8. CARE scheme calculation

    Marvin, It will obviously depend on whether you get promoted at any stage or not (and also how quickly you get up to the top pay scale for a PC). If you retire at 60 then you will have 32 years service - go anytime before 55 and 60 and you obviously will build up less increments and also lose around 4% per year that you go early (so if you go at 55 you will lose 20% and only have earned 27/55ths). If you stay as a PC then, at 60, you will have 'earned' 32/55.3 ths. You will then need to times this by your career average pay - so if you get to the top of the scale (in today's money around 36k) but you take 8 years to get there earning between 21k and 36k then you will need to factor that in. For sake of simplicity this may bring your career average down to 34k. So it's 32/55.3 X 34,000 = £19,674. Its not really worth commuting under the new scheme (you only get £12 for every £1 you commute - under the 1987 scheme it was around £20) but that will be a decision for you at the time. Also, if you do climb the ranks then you will need to factor this into the calculations - e.g. a PC for 10 years averaging 28K, a Sgt for 10 years averaging 43k, an Insp for final 12 averaging 51k would mean a career average of around 42k (32/55.3 ths of this) = £24303. Bear in mind also you don't pay NI on retirement income and obviously won't be paying 14% pension contributions. If/when you get to 60 you will be pleasantly surprised how good the pension is - that is, unless/until the govt change the rules again and/or compulsory redundancy is brought in !!!!!!!!!!!!!!!!!
  9. Pension Challenge

    Cheese, You're correct, but it's not perfect (e.g. will not calculate commutations if not fully protected). It could be a lot better.
  10. Pension Challenge

    The other main difference with our shceme (compared to the vast majority) is that we had thousands of 'pension ages' based on 30 or 35 years for a full pension. Other schemes had a defined pension age. That is why so many have been 'shafted' more than other schemes due to the fact that the rules have changed to a far greater degree (meaning working much longer for less) than other schemes. To change from length of service to a defined pension age at the stroke of a pen did not happen to the vast majority of public sector schemes.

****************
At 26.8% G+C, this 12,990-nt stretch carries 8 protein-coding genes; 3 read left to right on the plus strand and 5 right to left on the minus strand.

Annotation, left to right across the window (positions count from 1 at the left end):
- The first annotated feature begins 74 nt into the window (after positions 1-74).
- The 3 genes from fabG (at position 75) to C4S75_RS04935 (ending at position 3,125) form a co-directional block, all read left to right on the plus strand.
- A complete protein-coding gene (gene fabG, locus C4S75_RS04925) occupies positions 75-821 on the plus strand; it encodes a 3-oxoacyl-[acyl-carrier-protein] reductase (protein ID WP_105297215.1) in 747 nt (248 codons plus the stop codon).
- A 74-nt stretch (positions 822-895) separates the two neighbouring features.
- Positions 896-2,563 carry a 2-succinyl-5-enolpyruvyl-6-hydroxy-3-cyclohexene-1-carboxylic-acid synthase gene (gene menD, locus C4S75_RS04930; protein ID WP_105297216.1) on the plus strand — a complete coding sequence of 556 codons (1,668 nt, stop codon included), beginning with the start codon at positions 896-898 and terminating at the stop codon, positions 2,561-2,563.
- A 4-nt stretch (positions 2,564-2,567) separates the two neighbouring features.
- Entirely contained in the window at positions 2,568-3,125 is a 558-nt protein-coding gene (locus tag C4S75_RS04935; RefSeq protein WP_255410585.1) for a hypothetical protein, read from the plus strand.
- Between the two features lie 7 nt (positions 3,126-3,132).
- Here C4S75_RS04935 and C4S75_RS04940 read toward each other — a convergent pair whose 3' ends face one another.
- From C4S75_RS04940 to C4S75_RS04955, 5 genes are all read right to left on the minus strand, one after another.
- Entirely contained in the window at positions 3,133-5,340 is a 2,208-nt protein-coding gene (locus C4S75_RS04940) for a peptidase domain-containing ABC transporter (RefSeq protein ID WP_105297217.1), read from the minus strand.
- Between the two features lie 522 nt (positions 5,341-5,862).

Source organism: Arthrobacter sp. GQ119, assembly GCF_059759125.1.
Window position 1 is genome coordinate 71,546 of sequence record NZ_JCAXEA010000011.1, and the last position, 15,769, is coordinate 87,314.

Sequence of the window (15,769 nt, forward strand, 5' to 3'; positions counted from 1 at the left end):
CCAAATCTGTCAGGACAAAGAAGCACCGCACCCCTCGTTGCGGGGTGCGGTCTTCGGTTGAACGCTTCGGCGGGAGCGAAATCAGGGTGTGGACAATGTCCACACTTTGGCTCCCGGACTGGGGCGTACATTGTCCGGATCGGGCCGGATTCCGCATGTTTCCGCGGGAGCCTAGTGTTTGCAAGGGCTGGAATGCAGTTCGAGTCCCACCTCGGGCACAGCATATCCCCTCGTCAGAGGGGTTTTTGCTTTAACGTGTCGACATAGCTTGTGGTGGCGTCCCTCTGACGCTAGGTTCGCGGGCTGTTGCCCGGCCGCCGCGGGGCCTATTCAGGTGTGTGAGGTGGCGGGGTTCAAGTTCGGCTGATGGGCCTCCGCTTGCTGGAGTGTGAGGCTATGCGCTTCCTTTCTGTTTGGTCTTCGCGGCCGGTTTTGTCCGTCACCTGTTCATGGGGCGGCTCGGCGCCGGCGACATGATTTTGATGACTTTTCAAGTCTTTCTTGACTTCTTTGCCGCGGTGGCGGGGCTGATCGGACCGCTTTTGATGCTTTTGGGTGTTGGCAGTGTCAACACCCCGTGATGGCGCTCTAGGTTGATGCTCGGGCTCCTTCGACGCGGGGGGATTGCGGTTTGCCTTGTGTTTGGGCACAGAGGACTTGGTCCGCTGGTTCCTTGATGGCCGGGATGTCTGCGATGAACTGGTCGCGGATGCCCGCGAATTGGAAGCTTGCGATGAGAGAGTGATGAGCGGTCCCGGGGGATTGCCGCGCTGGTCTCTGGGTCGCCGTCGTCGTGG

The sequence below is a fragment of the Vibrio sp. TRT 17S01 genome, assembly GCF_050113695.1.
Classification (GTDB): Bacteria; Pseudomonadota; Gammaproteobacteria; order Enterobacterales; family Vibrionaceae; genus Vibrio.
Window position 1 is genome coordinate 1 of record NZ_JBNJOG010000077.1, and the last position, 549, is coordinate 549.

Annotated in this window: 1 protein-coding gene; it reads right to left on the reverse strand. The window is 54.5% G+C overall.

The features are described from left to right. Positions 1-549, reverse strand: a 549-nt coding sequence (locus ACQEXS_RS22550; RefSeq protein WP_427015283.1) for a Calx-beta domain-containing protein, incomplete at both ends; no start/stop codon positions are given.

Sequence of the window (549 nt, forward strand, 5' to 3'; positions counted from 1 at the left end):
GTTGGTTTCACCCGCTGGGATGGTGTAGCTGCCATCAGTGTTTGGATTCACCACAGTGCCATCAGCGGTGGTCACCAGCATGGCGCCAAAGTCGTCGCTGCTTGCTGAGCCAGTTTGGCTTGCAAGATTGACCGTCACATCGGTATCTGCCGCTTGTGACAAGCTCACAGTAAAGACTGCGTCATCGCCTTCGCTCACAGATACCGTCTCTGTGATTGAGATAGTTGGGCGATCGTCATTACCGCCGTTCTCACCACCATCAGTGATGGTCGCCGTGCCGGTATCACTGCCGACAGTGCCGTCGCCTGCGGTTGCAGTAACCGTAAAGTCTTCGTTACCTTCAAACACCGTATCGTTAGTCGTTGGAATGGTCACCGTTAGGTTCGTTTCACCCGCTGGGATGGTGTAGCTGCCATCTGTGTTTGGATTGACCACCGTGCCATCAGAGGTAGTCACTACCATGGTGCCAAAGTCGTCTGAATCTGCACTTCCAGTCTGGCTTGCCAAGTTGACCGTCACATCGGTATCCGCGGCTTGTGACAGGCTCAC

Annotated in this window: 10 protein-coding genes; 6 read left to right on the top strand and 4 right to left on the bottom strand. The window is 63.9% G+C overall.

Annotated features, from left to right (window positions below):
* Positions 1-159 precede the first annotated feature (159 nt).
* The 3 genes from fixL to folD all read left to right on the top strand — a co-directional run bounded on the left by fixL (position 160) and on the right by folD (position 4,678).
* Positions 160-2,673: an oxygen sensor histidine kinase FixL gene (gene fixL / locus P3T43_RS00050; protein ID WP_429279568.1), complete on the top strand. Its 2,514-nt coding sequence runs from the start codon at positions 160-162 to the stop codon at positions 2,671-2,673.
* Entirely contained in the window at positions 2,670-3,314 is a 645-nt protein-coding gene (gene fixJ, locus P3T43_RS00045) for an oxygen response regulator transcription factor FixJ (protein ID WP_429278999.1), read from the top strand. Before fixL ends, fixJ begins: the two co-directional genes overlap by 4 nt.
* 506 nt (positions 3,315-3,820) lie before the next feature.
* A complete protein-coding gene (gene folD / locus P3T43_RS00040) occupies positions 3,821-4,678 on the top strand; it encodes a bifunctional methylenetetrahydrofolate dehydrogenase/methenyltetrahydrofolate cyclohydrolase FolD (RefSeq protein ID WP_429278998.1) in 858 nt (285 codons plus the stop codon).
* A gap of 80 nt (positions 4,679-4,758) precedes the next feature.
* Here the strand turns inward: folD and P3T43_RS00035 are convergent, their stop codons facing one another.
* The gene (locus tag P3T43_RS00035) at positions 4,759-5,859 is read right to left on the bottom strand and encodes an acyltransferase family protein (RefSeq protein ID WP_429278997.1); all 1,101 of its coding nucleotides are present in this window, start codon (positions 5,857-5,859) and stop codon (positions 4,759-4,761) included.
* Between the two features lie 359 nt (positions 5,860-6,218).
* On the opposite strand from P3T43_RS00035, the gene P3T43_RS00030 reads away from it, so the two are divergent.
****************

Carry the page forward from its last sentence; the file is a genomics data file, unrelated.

11. Direct entry as Inspector.

    1970, Yes, but they're not paid an Inpectors wage from the off. They only get paid at that wage when they get promoted to that rank. I think the reasoning (which I can understand, although I think it is flawed) is to attract high flyers from other careers who are already being paid a fair chuck - otherwise, why would they jump ship to start on a Contable's wage (with no increments). With the Inspecting ranks likely to be tagetted in most forces (again) to save money this means even less opportunity for career progression for those Sgts trained and qualified for the next rank.
  12. Speak Foreign or Don't Apply

    We had a cracking job brought into custody a while ago. A Polish bloke had quite badly assaulted his girlfriend - two officers turn up at the scene and he start shouting to his wife, in Polish. Turns out he was shouting to her not to press any charges and say it was an accident, otherwise he would kill her. Unfortuntely for him one of the officers was of Polish descent and understood every word that was said. When his solicitor turned up and this was disclosed his face was a picture! Needless to say a full confession followed.
  13. Pension Challenge

    Chief, You are dead right - those who joined at a young age just before the new 2006 pension came in are easily the most affected. I really do feel for people by yourself. I have around 4 years tapered protection and was lucky that I joined at 25 years old so don't have to work any longer. Those with no protection at all are definitely worse off.
  14. The Winsor Report Thread

    A fair degree of protection but not the same - pregnancy is a category all of its own. If Picard was still posting he might know the ins and outs of injured/restricted officers (both as a result of incidents on or off duty) and all of the employment law around this, including those who are clssified as disabled. All in all, I think his position was that it is a minefield for the employer to have to wade through, so who knows what might happen?
  15. The Winsor Report Thread

    Pregnancy related illness also does not apply to any sickness policies that a force may have, There are all kinds of protection rightly afforded to prgnant employees and a lot of employment case law to back this up.